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1.4 Maintaining High Ethical and Practice Standards in Class Actions

As discussed above, the continued availability of the class action mechanism is essential to enforcing consumer rights, but there are constant efforts by industry to erode its availability. Every time a poorly conceived class action case results in bad publicity or a negative court opinion, and—even worse—every time a class settlement providing inadequate compensation to class members is negotiated and approved, it serves as ammunition for opponents of class action litigation. Decisions about which class action cases to pursue must not only be based on legal considerations, but on practical ones. Cases involving picayune, technical claims have done tremendous damage to the public perception of class actions. Practitioners should think carefully about case theories that involve unappealing facts or run counter to standard equitable considerations.

After class action allegations are put forth in a complaint, the court, plaintiffs’ counsel, and the named plaintiffs all bear a responsibility to protect the interests of absent class members.29 It is essential that attorneys evaluate potential class actions carefully, adhere to strict ethical standards in protecting the interests of named plaintiffs and class members, invest sufficient resources, and litigate cases with skill and energy. It is also important to choose co-counsel with care. The NACA consumer class action guidelines provide an excellent roadmap for preserving high standards in class representation and settlement.30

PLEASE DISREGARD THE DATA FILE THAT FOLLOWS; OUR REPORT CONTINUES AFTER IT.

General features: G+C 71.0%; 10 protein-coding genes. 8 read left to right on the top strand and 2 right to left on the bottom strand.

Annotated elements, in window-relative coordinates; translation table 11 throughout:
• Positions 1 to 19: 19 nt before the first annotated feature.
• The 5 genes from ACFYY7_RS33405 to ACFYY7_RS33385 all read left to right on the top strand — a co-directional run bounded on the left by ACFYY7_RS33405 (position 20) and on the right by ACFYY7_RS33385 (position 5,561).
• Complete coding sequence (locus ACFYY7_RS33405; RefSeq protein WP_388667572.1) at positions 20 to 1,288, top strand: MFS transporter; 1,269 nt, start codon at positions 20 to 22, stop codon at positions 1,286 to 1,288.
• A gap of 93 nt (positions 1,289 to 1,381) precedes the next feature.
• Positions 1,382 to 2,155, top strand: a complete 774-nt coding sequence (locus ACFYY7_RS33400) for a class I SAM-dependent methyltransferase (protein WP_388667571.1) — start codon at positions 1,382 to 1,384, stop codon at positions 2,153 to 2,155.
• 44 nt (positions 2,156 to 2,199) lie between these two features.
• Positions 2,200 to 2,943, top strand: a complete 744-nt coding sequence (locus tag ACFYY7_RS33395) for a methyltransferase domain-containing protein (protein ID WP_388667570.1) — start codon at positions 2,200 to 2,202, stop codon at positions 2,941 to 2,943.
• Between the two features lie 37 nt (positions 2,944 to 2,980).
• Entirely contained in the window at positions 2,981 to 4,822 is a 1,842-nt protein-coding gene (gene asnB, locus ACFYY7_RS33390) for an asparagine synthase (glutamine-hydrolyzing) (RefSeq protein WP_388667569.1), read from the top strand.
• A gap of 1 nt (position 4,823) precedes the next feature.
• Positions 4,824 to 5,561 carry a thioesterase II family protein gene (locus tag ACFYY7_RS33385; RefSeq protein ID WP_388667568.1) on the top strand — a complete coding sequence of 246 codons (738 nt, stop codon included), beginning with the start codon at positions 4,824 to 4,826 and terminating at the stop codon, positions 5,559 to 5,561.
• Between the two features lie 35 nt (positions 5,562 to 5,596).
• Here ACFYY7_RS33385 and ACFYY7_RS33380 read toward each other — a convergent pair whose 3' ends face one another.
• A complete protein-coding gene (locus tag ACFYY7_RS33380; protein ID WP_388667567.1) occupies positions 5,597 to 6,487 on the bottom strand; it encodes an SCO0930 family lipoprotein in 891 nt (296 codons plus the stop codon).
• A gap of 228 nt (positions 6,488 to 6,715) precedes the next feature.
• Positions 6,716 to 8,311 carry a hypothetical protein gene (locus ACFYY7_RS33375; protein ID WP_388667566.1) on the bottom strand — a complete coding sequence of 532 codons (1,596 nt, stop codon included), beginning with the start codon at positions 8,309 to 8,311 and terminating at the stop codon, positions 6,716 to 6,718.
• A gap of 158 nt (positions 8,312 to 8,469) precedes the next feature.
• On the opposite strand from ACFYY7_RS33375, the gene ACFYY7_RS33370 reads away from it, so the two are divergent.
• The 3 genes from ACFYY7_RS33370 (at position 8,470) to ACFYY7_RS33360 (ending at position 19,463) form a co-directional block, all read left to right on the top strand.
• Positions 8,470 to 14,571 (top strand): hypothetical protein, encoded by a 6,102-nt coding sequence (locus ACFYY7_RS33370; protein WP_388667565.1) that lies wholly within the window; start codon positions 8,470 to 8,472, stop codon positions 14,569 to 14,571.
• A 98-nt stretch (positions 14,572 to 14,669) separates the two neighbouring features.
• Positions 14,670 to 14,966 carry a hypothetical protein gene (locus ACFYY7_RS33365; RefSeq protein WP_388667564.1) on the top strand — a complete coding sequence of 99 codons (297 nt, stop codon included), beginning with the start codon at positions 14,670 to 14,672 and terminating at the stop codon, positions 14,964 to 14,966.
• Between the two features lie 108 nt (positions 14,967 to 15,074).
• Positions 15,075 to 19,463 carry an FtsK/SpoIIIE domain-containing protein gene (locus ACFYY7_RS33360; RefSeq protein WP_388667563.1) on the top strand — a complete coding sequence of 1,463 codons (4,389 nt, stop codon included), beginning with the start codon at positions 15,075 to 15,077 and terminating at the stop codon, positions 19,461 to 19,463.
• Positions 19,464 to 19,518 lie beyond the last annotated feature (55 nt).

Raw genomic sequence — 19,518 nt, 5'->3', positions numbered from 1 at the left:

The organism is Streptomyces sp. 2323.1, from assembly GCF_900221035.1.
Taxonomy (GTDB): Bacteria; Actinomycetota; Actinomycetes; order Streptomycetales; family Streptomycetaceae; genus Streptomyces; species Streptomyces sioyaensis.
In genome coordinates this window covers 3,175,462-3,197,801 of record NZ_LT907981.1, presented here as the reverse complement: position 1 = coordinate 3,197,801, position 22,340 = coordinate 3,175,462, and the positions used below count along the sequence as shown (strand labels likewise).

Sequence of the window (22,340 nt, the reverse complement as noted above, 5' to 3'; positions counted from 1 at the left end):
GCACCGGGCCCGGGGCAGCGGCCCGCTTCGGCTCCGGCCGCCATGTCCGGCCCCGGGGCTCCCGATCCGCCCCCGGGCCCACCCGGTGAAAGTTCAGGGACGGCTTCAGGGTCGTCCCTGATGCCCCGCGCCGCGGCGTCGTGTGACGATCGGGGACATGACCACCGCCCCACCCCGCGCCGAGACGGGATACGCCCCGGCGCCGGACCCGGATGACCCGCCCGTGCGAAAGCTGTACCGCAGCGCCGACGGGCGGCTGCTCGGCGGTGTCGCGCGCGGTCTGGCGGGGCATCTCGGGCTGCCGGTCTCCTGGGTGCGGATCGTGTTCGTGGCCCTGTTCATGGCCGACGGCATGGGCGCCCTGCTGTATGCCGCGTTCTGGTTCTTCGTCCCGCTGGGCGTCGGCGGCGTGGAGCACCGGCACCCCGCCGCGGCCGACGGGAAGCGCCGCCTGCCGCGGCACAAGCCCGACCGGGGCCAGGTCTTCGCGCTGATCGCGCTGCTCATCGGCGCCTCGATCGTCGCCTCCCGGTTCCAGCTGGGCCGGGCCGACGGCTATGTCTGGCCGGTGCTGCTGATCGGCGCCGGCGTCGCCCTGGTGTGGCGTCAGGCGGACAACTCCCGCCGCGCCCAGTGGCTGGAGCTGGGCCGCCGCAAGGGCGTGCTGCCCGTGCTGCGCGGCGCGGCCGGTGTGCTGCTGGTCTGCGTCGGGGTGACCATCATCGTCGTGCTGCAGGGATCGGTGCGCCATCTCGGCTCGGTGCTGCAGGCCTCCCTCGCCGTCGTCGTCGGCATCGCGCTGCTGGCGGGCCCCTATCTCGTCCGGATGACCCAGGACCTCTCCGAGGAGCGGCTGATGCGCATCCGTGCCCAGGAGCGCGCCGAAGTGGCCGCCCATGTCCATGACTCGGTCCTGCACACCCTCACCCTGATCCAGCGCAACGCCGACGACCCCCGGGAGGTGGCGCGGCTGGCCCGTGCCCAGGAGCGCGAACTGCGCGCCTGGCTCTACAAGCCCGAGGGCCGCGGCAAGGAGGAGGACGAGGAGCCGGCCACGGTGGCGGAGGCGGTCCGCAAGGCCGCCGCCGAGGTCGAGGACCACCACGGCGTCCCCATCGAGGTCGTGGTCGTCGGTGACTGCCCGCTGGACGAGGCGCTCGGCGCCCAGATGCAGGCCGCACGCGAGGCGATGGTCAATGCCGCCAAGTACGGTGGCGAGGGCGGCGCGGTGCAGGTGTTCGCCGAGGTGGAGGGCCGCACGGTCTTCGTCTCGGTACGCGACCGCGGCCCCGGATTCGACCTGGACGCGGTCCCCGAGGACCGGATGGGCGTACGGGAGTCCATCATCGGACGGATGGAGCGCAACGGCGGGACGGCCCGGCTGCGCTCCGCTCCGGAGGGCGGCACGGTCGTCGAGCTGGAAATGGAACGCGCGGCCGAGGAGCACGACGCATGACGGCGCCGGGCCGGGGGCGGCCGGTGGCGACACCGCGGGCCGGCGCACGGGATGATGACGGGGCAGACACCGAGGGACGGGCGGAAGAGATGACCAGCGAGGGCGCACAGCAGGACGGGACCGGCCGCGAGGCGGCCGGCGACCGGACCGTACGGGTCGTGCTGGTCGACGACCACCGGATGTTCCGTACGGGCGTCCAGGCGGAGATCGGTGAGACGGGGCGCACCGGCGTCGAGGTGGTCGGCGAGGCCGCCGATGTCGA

Footnotes

  • 29 {29} See, e.g., Fed. R. Civ. P. 23(d)–(g) (discussing orders to protect the class and the duty of class counsel); Manual for Complex Litigation §§ 21.26, 21.27 (4th ed. 2004) (same).

  • 30 {30} Nat’l Ass’n of Consumer Advocates, Standards and Guidelines for Litigating and Settling Consumer Class Actions (3d ed. 2014), reprinted at Appx. D, infra.